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The creator went beyond-Brando in his ‘preparation’ for the role.
Lance Armstrong gave everyone with only one testicle a bad name. Byron Lane found a lump, and rather than a statistically hyperactive biological passport, the result was Last Will & Testicle, a comedic webseries leading up to the removal of his tumorous gonad.
Tumorous, yes, but unfortunately not that humorous. The series is all just a bit one note—there is a lot of hysterical laughing at the mention of his impending surgery—and you wish that each episode were more than just another perverse reaction to Lane’s condition.
So it isn’t very good, but is that going to matter? The series had a very successful Kickstarter, has garnered the support of various luminaries, and a has assembled a decent cast, including The Mindy Project’s Beth Grant.
All of which has less to do with the show itself and a lot to do with a subject matter, which—in a week where the world has lost both David Bowie and Alan Rickman—has become an even more inescapably depressive fact. Cancer is horrible, we know.
And so you’ll really want to like this. Because it tries to demystify lumps and surgery and cosmetic replacement testicles. It does, in a way, show how stupid people can look if they get weirded out by the thought of some testes becoming estranged. And you’ve got to give props to the creator for going beyond-Brando in his “preparation” for the role.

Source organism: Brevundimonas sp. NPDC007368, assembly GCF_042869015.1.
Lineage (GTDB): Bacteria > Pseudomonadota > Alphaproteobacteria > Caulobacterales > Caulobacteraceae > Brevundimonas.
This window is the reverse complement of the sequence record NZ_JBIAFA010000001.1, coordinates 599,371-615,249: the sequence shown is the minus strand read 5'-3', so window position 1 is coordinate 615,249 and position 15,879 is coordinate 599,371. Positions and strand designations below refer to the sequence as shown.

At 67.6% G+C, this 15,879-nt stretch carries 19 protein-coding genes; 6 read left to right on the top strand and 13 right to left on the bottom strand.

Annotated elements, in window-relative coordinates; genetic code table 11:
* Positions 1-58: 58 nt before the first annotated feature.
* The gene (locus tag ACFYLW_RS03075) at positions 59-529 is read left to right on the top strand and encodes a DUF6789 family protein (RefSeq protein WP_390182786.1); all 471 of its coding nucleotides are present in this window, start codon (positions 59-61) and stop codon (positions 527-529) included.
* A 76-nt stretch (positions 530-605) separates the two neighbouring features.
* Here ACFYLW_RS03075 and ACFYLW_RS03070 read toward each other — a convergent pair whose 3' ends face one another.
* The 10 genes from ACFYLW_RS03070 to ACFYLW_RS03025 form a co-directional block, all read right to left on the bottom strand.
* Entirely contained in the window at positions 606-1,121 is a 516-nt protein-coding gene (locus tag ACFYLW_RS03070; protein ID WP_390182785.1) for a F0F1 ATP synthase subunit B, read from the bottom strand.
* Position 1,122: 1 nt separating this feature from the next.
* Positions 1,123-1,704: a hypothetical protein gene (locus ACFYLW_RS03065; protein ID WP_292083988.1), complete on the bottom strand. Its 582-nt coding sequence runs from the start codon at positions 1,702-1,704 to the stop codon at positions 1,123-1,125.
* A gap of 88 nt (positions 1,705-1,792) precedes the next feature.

But—not that I’m suggesting that Lane is asking for one—it feels pretty superficial to give something a free pass wholly on account on it being a conversation around the Big C. To be sure, Lane isn’t Lance, but if a little less critical leeway was given in that case, we’d have been saved a whole load of drama.
Screengrab via Byron Lane/YouTube
Tom Harrington is an entertainment reporter whose work for the Daily Dot focused on webseries and streaming entertainment. He's reviewed series on YouTube and Netflix, and he was approximately four years ahead of the curve on comedian Joe Pera.